Within diabetes mellitus, there are many forms of neuropathy. The distal, large-fiber, symmetric polyneuropathy is the most common form. The underlying metabolic abnormalities present in diabetes render the peripheral nerve susceptible to chronic nerve compression.
There are 3 currently understood mechanisms for this susceptibility. First, in diabetes, the aldose reductase pathway, which converts glucose to sorbitol, is increased. Sorbitol is hydrophilic, increasing the water content of diabetic nerves, causing them to swell. When the nerve swells in an anatomic area of known narrowing, like carpal or tarsal tunnel, nerve compression occurs. Second, axoplasmic transport is abnormal in diabetes, which means that when peripheral nerve needs to transport proteins to rebuild membranes at sites of compression, it cannot do this efficiently. Third, glucose binds nonenzymatically to collagen. When serum glucose concentration is elevated, it creates advanced glycosylation end products. These bind to the collagen in the peripheral nerve to alter its stress-strain biomechanical properties, making the nerves more stiff.
Not all the patients with diabetic neuropathy should have decompression; just those in whom a compression has been identified with a positive Tinel sign. The surgical treatment includes, depending on the anatomic location of the compression, neurolysis of either the superficial or deep peroneal nerves or release of the tarsal tunnels in the foot (tarsal, medial and lateral plantar and calcaneal tunnels).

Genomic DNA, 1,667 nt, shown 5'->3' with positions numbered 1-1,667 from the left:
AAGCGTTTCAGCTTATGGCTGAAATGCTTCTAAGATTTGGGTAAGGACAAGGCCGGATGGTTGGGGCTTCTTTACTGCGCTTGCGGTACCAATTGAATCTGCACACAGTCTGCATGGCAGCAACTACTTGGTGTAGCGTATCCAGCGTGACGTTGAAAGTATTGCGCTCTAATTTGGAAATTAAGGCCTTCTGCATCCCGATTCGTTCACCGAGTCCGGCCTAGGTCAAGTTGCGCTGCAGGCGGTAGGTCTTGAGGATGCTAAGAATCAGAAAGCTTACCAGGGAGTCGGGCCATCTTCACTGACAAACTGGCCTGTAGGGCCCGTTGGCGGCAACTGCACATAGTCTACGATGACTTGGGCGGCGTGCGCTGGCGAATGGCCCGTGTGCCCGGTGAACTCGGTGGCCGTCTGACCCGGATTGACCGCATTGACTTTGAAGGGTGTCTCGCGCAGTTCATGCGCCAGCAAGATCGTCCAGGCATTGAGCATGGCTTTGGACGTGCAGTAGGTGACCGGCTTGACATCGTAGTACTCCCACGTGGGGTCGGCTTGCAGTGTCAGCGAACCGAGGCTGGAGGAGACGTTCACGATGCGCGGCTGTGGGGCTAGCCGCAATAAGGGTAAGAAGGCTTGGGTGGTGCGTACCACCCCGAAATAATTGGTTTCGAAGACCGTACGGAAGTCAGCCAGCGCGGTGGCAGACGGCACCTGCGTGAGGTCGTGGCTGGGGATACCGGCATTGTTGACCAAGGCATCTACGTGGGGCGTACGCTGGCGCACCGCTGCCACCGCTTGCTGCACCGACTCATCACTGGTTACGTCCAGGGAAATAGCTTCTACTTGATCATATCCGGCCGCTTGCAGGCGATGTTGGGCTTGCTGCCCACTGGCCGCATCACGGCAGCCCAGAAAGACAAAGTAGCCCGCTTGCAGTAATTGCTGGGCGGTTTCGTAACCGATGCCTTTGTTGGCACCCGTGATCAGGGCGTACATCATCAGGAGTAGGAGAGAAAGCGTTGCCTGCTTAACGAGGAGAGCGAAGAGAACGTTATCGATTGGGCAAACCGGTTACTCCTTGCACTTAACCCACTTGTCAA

In 10 clinical series with a mean relevance score of 70% and a mean methodologic quality score of 50% of the included 875 patients with diabetes and 1053 lower extremity surgeries, pain relief >3 points on visual analog scale occurred in 91% of patients; sensibility improved in 69%. Postoperative ulceration/amputation incidence was significantly reduced compared with preoperative incidence (odds ratio = 0.066; 95% confidence interval, 0.026–0.164; P < 0.0001).
Thus, following nerve decompression in diabetic patients (1) pain can be relieved, which decreases the cost of medication; (2) sensibility can be improved, which increases balance and thereby reduces the cost of falls resulting in less hip and wrist fractures; and (3) with improved sensibility there will be (a) decreased ulcerations, (b) decreased amputations, and (c) decreased admissions to hospitals for foot infection. The economic cost-benefit to a population of patients with diabetic neuropathy, or to an entire country, can be estimated based on the above observations.
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